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Game maker fights piracy by releasing ‘cracked’ version of its own game

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(Credit: Greenheart Games)

Thwarting piracy is a serious concern for game makers, but one developer came up with an inventive -- and hilarious -- way to teach would-be pirates a thing or two.

Greenheart Games, creators of the simulation Game Dev Tycoon, assumed that their new title would wind up on torrent sites as yet another illegal download. Rather than try to avoid this fate, they instead intentionally uploaded a ‘pirated’ copy of the game to torrent sites just as the legit version (available for Windows, Mac and Linux) was going live on their own storefront.

The two versions of the game are largely identical, tasking players with the management of their own game development studio through creating, developing and selling video games. A few hours into the game, however, those playing the pirated copy will start to have issues; namely, a pop-message pointing out the trouble with game piracy.

"Boss, it seems that while many players play our new game, they steal it by downloading a cracked version rather than buying it legally," the message reads. "If players don’t buy the games they like, we will sooner or later go bankrupt."

Subtle? Not so much, and that was by design.

“Initially we thought about telling them their copy is an illegal copy, but instead we didn’t want to pass up the unique opportunity of holding a mirror in front of them and showing them what piracy can do to game developers,” Klug said in a blog post (link goes to cached version as the developer's site has been having intermittent outages all day).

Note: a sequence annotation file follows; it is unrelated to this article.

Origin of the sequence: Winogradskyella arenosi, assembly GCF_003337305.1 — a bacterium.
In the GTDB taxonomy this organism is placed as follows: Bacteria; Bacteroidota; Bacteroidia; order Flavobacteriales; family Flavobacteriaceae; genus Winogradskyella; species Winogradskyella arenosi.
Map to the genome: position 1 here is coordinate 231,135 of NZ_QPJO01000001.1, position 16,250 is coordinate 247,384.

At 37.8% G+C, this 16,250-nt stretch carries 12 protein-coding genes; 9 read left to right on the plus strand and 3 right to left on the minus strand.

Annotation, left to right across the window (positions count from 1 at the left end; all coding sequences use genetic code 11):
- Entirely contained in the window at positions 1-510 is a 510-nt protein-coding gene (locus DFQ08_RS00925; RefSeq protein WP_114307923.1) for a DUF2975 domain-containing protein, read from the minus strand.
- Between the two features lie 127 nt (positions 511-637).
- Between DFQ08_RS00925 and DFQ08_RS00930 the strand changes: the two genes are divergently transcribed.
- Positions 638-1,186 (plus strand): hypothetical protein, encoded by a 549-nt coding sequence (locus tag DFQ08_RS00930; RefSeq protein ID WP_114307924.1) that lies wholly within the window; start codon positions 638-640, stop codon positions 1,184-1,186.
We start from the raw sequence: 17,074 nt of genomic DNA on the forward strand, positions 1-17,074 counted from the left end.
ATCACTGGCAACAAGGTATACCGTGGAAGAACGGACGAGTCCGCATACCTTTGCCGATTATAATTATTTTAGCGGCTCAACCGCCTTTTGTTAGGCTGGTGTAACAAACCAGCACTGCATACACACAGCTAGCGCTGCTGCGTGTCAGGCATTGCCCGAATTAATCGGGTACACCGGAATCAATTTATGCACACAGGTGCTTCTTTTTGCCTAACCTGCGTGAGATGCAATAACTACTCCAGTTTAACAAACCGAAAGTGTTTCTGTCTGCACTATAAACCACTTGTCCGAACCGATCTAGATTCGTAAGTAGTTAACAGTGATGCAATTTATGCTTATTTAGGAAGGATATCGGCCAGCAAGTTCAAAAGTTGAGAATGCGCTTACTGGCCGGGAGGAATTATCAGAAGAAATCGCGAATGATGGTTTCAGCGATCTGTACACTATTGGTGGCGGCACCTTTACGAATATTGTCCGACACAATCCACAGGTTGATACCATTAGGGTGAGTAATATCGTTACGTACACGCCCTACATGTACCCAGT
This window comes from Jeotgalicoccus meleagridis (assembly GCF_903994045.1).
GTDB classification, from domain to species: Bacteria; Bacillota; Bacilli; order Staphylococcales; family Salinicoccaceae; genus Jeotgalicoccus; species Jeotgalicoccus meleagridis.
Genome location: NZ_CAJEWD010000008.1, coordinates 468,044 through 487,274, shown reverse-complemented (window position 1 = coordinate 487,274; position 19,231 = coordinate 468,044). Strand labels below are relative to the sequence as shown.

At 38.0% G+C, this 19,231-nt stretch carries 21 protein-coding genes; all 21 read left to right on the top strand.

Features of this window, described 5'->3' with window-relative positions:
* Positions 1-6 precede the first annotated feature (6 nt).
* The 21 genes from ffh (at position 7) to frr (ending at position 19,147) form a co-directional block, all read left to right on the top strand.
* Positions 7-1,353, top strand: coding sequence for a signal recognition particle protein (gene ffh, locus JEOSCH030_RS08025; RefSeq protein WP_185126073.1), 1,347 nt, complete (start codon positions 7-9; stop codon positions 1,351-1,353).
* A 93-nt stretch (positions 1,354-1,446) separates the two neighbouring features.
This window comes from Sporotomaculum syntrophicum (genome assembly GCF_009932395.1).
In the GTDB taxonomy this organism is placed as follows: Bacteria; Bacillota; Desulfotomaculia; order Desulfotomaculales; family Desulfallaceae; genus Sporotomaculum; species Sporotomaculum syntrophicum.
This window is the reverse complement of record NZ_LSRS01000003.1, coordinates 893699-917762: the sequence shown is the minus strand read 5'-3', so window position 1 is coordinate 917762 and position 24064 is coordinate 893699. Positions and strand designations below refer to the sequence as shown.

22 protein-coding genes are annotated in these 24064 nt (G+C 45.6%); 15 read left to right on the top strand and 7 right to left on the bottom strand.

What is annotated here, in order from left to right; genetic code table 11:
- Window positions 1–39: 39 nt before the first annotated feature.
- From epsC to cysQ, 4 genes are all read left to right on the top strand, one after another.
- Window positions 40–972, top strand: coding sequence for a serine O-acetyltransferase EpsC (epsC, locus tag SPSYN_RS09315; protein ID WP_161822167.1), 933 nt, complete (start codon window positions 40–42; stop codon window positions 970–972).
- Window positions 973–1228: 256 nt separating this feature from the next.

Eventually players will watch as their in-game studio goes bankrupt, essentially rendering the unpaid version of the game unplayable.

Amazingly, some users of the pirated version actually complained about this on the game’s message boards.

“Why are there so many people that pirate? It ruins me!” moaned one illegal downloader who apparently had his sense of irony surgically removed. “I had like 5m and then people started suddenly pirating everything I made, even if I got really good ratings…not fair.”

Good for a laugh, then…unless you work at Greenheart Games, who found that after just a single day on the market, only 214 people actually paid the $8 for the legal version of the game, compared to over 3,000 who stole the clearly pirated version.

Are those numbers inflated because the developer made it so easy to grab a pirated copy? Perhaps, but it still serves as a chilling reminder of the challenges game makers face every day when releasing digital versions of their games. (By the way, you can buy a legit copy of Game Dev Tycoon right here).

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